This article was last updated on January 8
I have noticed several comments and the mixed messages people are receiving from state unemployment agencies saying that they have rolled out the new weekly $300 FPUC payment, but yet many claimants won’t get this payment for several weeks! Especially those who exhausted there benefits before December 27th, 2020 (or December 26th in some states). This was the date that funding for the PUA, PEUC and EB programs ran out under the CARES act which funded these programs in the first place before the COVID relief extension was passed to extend UI benefits.
The mixed messaging and delays in payments you may be experiencing is likely due to the fact that to get the $300 FPUC supplementary weekly payment, which was relatively easy to implement since $600 FPUC was in place last year and only the amount has changed, you need to be able to enroll in the extended PUA or PEUC program weeks. This is because you need to show $1 of underlying existing unemployment benefits to get the supplementary $300 weekly payment. Unless you can certify for your standard unemployment weekly, you won’t get the $300 payment which is automatically applied by state agencies that meet this criteria.
So the issue actually is due to delays with states implementing the PUA and PEUC programs that have had some new changes and criteria under the new law, e.g. additional documentation, or you need to use PEUC before PUA. So this has meant claimants who exhausted PUA or PEUC benefits before Dec 27th, cannot file/certify for the weeks which extended coverage is available. And as a result don’t get the $300 either because it cannot be paid because you need to have $1 of UI under PUA or PEUC to get the $300!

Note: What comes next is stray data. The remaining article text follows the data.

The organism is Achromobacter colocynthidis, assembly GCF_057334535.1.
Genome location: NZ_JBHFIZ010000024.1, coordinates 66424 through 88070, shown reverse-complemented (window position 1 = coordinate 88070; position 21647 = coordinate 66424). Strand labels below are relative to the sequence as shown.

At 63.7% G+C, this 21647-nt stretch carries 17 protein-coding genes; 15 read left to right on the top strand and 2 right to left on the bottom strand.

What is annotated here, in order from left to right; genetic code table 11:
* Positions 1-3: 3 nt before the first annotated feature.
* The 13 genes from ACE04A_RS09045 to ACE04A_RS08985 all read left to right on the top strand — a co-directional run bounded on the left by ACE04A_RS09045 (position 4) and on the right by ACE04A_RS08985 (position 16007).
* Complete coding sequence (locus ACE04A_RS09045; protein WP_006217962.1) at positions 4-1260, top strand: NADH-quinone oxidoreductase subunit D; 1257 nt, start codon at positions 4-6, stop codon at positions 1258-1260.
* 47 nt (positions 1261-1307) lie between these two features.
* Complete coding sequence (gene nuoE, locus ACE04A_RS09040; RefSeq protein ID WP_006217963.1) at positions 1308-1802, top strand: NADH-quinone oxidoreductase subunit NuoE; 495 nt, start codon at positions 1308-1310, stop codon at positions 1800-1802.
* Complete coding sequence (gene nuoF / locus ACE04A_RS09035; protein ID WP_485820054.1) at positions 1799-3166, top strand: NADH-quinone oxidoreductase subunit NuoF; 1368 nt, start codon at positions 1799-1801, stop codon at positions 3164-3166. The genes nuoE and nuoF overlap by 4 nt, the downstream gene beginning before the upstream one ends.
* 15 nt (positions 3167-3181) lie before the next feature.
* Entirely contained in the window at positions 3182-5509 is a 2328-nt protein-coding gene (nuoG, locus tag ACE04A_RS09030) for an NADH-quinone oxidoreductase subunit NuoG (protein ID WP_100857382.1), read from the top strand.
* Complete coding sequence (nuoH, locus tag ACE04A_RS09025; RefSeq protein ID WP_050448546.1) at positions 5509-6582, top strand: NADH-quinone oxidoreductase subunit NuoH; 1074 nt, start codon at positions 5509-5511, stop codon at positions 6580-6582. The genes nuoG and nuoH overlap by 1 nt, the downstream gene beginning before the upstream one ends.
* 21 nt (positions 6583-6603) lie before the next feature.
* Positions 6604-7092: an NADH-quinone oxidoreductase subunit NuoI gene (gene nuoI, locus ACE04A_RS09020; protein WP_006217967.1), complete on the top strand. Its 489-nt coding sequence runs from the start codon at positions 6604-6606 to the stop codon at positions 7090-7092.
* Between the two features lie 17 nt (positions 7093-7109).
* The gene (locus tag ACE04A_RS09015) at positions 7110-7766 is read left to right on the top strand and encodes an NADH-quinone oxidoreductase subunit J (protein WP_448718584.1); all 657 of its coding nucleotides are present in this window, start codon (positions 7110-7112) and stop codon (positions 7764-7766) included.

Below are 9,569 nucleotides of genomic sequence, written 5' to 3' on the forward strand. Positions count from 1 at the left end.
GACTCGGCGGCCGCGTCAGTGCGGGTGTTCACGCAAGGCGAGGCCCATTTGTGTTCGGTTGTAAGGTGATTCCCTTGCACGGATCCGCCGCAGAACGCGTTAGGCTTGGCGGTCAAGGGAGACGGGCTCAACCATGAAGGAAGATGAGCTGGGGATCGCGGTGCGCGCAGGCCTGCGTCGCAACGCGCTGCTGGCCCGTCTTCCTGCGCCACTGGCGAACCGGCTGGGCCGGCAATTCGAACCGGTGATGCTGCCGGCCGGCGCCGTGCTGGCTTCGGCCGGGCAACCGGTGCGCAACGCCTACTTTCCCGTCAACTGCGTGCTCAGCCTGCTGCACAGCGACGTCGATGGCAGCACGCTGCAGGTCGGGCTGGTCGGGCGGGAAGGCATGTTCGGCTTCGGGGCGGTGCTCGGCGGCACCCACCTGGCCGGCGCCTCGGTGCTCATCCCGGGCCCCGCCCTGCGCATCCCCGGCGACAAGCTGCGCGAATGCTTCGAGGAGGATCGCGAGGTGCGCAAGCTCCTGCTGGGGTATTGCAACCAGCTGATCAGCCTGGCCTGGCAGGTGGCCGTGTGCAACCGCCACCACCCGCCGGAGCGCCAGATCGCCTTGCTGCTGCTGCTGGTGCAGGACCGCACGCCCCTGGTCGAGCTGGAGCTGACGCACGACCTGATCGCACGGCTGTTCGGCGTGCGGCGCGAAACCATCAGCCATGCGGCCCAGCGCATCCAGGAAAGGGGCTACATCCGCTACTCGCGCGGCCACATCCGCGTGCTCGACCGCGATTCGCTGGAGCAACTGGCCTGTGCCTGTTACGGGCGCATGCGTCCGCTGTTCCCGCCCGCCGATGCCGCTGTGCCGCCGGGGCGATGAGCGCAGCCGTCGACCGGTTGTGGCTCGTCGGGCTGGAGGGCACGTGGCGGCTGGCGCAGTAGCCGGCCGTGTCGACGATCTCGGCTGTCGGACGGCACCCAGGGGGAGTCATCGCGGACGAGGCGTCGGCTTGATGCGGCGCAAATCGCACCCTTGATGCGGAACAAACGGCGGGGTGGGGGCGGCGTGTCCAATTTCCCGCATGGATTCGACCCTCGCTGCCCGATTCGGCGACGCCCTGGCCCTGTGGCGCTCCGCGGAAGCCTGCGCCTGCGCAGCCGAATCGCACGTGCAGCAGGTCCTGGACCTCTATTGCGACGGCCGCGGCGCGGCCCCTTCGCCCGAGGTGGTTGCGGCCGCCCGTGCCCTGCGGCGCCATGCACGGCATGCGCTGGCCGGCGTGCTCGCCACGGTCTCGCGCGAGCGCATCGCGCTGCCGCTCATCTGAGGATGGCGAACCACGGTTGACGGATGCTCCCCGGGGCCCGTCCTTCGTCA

The vicious cycle won’t be resolved until state UI agencies update their system for the new PUA and PEUC, which will determine if people have to apply again or automatically re-enroll for benefits under the extended coverage period (December 27th, 2020 to April 10th, 2021). So for those who have exhausted benefits and want to re-enroll or reapply for benefits you will just need to wait for your state UI agency to make system updates. You will be retroactively paid or made whole for eligible weeks during the extended benefits coverage period.
In addition to the above, here are some useful tips to those who have exhausted their benefits and waiting to file a new claim:
- Pay attention to the determination letter, notice or (UI portal) tab. Claimants only have a fixed time (30 to 60 days depending on state) to protest or appeal a decision from their state’s Unemployment Agency. If you miss this window you will have to go through a more arduous appeal process.
- Continue to certify regularly (weekly in most states) if you’re disputing a determination. If you win your appeal, you’ll be paid for the weeks you certify. If you don’t certify it can be a paid to get in touch with someone at your state agency to back date your certifications. Most states don’t have an automated way to do this.
- Read the questions when you certify. Answering questions inaccurately, even by accident, could lead to trouble with your claim. Slow down. If you are out of work because of the pandemic, make sure to explain why.
- Don’t believe fraudsters asking for your personal information because they can expedite your claim through some magic channel. They cannot and it’s a scam to get your private information and likely hijack your benefit payments.